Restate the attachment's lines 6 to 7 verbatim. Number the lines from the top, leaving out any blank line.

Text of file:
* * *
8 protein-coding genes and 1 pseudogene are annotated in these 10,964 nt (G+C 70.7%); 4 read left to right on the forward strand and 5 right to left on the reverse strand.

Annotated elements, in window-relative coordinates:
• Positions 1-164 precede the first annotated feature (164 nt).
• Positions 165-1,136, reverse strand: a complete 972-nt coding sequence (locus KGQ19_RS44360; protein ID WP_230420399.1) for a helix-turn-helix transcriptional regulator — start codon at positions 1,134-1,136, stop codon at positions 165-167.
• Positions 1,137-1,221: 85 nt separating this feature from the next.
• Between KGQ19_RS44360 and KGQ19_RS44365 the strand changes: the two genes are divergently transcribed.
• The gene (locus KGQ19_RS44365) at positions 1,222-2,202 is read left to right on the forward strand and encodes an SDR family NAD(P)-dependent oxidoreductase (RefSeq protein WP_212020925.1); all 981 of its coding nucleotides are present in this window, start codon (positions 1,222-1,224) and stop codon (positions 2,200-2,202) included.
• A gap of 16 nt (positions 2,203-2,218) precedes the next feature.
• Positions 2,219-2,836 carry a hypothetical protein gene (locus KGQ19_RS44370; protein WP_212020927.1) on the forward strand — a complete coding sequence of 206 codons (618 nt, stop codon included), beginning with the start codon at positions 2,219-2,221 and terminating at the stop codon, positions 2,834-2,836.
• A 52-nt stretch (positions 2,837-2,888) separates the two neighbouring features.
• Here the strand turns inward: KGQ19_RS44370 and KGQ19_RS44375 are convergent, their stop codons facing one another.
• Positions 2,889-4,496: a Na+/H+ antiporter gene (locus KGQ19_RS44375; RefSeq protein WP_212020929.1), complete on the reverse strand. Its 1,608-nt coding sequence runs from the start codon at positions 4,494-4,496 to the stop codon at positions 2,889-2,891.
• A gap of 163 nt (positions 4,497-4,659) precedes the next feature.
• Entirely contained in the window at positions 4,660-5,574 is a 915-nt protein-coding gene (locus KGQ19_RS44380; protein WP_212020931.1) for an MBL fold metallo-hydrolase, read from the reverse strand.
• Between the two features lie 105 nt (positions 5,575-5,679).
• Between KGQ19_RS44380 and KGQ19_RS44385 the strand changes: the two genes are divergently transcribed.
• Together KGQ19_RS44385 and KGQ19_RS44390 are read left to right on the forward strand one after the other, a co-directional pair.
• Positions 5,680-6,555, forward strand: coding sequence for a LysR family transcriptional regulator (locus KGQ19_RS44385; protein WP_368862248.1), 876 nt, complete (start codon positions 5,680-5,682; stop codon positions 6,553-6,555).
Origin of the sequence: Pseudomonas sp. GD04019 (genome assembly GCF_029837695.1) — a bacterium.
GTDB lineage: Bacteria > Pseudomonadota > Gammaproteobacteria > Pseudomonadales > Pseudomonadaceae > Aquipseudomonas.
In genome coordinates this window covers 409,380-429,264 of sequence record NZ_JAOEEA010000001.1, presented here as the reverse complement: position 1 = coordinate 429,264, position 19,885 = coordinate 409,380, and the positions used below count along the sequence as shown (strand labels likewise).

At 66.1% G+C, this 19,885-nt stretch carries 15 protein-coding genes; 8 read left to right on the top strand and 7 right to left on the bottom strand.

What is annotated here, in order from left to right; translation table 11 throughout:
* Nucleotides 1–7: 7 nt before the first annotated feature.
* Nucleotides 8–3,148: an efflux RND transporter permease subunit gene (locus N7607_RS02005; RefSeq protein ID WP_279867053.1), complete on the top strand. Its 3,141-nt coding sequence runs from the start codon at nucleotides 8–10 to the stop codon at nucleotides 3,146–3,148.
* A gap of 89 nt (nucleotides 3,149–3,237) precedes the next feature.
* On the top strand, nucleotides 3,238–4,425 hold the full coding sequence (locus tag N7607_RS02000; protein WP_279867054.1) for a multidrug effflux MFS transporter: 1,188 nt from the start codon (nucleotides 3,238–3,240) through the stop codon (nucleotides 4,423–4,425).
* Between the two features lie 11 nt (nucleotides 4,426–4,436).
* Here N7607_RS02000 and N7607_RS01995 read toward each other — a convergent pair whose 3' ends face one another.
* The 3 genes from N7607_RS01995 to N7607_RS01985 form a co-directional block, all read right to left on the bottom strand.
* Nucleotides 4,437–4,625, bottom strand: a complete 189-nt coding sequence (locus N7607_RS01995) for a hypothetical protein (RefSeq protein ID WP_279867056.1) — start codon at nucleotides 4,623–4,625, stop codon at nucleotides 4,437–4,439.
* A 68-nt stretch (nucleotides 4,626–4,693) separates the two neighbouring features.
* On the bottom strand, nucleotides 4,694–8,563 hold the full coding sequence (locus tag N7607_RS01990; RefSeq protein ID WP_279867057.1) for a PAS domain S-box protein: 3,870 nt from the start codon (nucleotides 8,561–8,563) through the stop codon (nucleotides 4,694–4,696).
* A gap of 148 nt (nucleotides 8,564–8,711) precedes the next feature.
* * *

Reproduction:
• Between KGQ19_RS44360 and KGQ19_RS44365 the strand changes: the two genes are divergently transcribed.
• The gene (locus KGQ19_RS44365) at positions 1,222-2,202 is read left to right on the forward strand and encodes an SDR family NAD(P)-dependent oxidoreductase (RefSeq protein WP_212020925.1); all 981 of its coding nucleotides are present in this window, start codon (positions 1,222-1,224) and stop codon (positions 2,200-2,202) included.